There are 10 supply categories that need to be considered when assembling your Bug Out Bag. Before we dig into each of these categories it is important that I discuss the bag (or pack rather) itself. Your Bug Out Bag needs to be a backpack. It needs to be large enough and sturdy enough to contain the gear necessary to get you through 72 hours of independent survival. You need to be comfortable carrying it for extended periods of time. And, in my opinion, you don’t want to APPEAR TO BE PREPARED and STOCKED with gear. A ‘tricked-out-pack’ can make you a target of people who want the supplies that you have. Try not to let your pack send the message that you are stocked to the brim with all kinds of survival necessities. Keep it basic. I personally use a SnugPak Rocket Pack as my Bug Out Bag.
Once you have chosen your pack, below are the 10 supply categories that need to be considered when assembling the contents of your Bug Out Bag:
Category #1: WATER
You will need at least 1 liter of water per day for proper hydration–preferably more, especially considering hygiene concerns and certain weather conditions. Since this is a 72 Hour Survival Kit, that means it needs to contain 3 liters of fresh drinking water–minimum. This water should be stored in 2-3 durable containers with at least one of them being collapsible to reduce bulk as the water is used. A metal army canteen is another good choice because it can be used to boil drinking water that is collected ‘in the field’ if your immediate supply runs dry. I carry a collapsible Platypus water bottle, a 32 oz. Nalgene water bottle, and a metal US Army issue canteen.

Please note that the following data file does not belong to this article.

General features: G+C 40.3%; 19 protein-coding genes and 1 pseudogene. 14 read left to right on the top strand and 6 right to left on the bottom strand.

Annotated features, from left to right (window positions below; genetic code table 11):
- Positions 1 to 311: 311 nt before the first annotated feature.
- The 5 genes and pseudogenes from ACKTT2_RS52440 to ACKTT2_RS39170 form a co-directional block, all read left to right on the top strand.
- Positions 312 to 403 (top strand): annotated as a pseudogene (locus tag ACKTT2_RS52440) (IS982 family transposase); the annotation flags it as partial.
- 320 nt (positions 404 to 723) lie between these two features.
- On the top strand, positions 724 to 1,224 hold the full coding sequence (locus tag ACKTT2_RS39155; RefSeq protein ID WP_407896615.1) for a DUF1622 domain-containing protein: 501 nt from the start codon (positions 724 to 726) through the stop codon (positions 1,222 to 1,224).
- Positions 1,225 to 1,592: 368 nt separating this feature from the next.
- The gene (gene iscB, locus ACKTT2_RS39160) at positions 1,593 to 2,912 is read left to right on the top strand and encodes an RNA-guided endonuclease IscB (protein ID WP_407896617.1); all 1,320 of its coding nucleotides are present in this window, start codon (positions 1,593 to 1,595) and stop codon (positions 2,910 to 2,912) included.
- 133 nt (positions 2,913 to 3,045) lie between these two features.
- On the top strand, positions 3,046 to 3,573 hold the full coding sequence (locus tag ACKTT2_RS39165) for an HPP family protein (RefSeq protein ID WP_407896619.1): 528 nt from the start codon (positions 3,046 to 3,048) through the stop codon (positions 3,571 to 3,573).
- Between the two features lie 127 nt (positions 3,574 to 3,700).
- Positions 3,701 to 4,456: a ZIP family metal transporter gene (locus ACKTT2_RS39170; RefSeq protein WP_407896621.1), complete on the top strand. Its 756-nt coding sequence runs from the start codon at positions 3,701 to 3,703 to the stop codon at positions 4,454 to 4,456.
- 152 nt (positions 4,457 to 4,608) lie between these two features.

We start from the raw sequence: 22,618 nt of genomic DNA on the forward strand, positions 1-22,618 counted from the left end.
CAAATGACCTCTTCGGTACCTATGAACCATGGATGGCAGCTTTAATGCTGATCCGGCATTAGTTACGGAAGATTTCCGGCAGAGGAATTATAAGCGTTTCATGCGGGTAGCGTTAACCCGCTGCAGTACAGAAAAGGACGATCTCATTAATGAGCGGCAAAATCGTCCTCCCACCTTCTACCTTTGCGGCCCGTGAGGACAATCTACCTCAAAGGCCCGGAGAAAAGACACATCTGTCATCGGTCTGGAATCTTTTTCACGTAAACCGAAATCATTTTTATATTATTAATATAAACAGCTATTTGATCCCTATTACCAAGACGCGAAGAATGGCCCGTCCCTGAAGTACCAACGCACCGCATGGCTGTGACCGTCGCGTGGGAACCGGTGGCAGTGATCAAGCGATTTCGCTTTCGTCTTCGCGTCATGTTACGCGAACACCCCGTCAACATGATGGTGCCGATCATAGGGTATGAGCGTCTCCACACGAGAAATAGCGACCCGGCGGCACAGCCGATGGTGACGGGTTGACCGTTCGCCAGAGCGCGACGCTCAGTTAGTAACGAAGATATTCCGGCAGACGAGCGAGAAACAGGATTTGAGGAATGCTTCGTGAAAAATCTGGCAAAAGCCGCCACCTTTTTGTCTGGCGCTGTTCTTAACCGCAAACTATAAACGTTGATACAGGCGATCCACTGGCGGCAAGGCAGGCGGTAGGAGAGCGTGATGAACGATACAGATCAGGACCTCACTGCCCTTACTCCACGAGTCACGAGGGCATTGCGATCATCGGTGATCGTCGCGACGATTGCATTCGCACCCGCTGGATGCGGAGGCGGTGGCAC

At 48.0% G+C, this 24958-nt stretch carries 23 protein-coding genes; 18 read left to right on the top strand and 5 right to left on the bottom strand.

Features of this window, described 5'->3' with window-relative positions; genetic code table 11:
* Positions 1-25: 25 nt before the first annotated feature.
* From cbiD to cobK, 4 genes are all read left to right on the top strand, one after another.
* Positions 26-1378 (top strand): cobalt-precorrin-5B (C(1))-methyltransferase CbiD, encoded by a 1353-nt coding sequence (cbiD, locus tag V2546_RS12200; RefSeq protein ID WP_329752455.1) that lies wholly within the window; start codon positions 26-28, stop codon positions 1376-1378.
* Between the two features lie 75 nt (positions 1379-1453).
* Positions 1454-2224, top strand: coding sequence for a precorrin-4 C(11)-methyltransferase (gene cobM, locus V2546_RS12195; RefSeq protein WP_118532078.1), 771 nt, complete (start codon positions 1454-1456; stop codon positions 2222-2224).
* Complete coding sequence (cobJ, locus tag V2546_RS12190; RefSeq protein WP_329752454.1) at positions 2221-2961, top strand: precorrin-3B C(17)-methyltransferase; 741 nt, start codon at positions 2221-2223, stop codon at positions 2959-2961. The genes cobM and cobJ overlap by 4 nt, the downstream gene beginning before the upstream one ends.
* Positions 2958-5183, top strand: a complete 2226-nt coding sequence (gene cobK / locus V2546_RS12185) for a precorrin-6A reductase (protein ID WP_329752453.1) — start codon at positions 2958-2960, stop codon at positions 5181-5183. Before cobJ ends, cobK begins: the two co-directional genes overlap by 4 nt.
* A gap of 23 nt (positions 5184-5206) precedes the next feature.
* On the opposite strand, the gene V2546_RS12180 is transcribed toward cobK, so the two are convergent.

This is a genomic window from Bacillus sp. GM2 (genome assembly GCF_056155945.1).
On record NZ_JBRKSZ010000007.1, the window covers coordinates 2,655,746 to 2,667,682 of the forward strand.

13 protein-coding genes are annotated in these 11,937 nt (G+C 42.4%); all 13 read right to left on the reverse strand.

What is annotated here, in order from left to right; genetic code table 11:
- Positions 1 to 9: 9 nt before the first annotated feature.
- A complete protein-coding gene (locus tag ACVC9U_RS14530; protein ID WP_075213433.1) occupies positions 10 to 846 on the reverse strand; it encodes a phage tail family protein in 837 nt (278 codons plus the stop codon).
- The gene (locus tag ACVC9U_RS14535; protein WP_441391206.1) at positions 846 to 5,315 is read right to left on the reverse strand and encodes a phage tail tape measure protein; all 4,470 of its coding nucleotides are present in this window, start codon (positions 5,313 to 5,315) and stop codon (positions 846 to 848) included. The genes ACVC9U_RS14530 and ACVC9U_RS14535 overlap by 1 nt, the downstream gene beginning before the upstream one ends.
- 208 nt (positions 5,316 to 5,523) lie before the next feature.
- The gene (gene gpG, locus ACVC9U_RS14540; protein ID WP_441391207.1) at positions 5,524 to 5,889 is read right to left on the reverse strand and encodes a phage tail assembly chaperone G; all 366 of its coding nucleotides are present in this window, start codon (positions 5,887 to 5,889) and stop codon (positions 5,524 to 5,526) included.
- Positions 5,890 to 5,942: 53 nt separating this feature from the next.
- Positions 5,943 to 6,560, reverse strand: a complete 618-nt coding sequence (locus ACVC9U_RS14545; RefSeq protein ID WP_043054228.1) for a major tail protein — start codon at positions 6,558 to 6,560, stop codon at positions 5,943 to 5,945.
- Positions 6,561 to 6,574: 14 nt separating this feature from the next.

Because water is so critical to survival, I highly recommended also packing at least 2 water purification options. Boiling water for 10 minutes is an option but is not always the most convenient. I suggest packing 1 water filtration system and also some water purification tablets. I personally pack a Katadyn Hiker Pro Filtration System, an Aquamira Survival Straw (as a backup) and sodium chlorite water purification tablets. The 3 options of boiling, filtering, and chemical treatment will give you more flexibility in securing one of your most basic survival needs: clean water.
Category #2: FOOD